Violation of Vienna Convention, misuse of military courts, ICJ asks Pak to suspend Jadhav death sentence
In what can be termed as a virtual victory for India in the long-pending case of Kulbhushan Jadhav, the International Court of Justice (ICJ) on Wednesday asked Pakistan to ensure retired navy officer Kulbhushan Jadhav’s right to consular access and also issued a direction to India’s neighbouring country to review the conviction of the latter on the charges of spying for India.
Pakistan was left red-faced as the verdict swung in India’s favour 15:1, and now the country, often accused of being ruled by its high-handed army, will have to conduct fresh trials in the case.
While reading out the judgement President of the ICJ, Judge Abdulqawi Ahmed Yusuf stated, “Jadhav’s death sentence should remain suspended until Pakistan effectively reviews and reconsiders the conviction/sentence in light of Pakistan’s breach of Art 36(1) i.e. denial of consular access and notification”.
Violation of Vienna Convention
As India had maintained in the Court during the entire trial that by not allowing consular access to Jadhav, Pakistan has violated Article 36(1) of Vienna Convention, Pakistan, in its argument, had said: “Surely (it) was not allowed for good reason in terms of the agreement of 2008, specially for the reason that commander Jadhav being involved in espionage.”
In its verdict, the Court finally noted that Pakistan had violated Vienna convention and not given consular access to Jadhav.
The ICJ also slammed Pakistan and stated, “The court has found that Pakistan deprived India of the right to communicate with and have access to Kulbhushan Jadhav, to visit him in detention and to arrange for his legal representation, and thereby breached obligations incumbent upon it under Vienna Convention on Consular Relations”.
It was a diplomatic victory for India that had on May 8, 2017 instituted proceedings in the International Court of Justice against Pakistan for egregious violation of the Vienna Convention on Consular Relations, 1963 and asked the Court to issue ‘Provisional Measures’. India also asked the Court to issue immediate instructions to Pakistan to not take any action on the death sentence awarded to Jadhav till India’s request for provisional measures was considered.
Soon after the judgment, former minister of Foreign Affairs Sushma Swaraj tweeted, “I thank Prime Minister Shri Narendra Modi for our initiative to take Jadhav’s case before International Court of Justice”. In continuation of tweets she wrote, “I hope the verdict will prove much needed solace to the family members of Kulbhushan Jadhav”.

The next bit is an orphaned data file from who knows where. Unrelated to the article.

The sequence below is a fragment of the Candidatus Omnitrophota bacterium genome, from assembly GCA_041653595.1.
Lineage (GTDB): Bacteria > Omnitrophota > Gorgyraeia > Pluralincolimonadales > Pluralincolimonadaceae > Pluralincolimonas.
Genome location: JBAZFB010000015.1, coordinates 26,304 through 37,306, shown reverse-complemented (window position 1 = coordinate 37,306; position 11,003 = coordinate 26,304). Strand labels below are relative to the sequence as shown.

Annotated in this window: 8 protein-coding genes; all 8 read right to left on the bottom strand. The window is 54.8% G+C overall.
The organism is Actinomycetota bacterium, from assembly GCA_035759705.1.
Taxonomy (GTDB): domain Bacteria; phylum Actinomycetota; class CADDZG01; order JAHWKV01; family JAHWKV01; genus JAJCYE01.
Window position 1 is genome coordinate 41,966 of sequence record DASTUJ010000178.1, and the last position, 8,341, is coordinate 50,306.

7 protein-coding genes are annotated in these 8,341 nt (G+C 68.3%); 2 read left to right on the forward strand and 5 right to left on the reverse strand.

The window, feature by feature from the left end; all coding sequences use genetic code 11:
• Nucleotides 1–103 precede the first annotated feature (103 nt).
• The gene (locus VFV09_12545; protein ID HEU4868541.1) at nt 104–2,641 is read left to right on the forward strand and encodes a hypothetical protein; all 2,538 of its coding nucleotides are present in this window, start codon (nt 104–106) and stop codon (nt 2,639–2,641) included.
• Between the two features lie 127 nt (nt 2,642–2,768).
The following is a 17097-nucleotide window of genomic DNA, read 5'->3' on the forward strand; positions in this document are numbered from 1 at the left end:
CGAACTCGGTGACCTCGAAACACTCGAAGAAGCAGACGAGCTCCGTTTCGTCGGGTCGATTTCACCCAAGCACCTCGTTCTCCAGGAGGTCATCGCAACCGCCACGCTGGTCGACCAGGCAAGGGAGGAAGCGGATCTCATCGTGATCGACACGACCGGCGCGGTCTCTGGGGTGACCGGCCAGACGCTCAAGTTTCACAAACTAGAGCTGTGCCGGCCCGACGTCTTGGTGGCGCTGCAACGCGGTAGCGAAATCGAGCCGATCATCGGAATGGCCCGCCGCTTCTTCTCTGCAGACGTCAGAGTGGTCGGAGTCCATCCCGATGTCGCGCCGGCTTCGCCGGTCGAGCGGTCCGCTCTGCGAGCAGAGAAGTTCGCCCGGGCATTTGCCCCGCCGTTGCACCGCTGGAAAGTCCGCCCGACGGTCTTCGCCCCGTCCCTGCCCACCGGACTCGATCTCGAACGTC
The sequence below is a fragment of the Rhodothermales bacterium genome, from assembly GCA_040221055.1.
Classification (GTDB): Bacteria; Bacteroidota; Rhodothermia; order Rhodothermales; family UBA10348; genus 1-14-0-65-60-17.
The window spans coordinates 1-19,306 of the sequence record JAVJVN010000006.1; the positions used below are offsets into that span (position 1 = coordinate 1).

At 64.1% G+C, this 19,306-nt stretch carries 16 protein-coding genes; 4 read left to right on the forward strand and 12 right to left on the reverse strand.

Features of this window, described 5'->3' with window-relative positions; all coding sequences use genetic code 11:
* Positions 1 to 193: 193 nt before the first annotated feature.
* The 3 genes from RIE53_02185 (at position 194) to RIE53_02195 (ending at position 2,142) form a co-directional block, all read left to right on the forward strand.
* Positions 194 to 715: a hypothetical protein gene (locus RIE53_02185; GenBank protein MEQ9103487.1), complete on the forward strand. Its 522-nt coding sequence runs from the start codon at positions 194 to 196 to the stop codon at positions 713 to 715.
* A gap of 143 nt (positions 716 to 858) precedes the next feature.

Another step forward to bring Jadhav home
The latest ICJ verdict is being taken as a huge blow to Pakistan’s stand in the case and victory for India, but it will not be soon that Jadhav will be sent back to India. The ICJ has rejected most of the remedies sought by India, including annulment of military court decision convicting Jadhav, his release and safe passage to India.
Pakistan had, in March 2016, claimed that it arrested Jadhav from Balochistan for spying for India. However, there were many holes in Pakistan’s arrest theory citing which India had rejected the claims and stated that Jadhav is a retired navy officer and has his own business in Iran.
Later a military court in Pakistan issued death sentence to Jadhav on the basis of “confessions” taken in captivity and with no access to any consular. Military courts were set up after 2015 in Pakistan as an instrument for the military to engage in summary trials. These courts are responsible for several death sentences after April 2017.
What’s the case
On May 18, 2017, ICJ unanimously issued a binding order indicating Provisional Measures asked by India to take all measures to prevent the execution of Jadhav pending final judgment of the Court.
India accused Pakistan in ICJ of violating the provisions of Vienna Convention in case of Jadhav by not allowing consular access to him. Representing India in the case, noted lawyer Harish Salve argued in the court on two points that included breach of Vienna Convention and process of resolution of the case.
India also argued that Pakistan is in breach of Article 36(1) (b) of the Vienna Convention which obliged Pakistan to inform India of the arrest of an Indian national “without delay”. Jadhav was purportedly arrested on March 3, 2016, and it was only on March 25, 2016 that the Foreign Secretary of Pakistan informed the Indian High Commissioner in Islamabad of his arrest.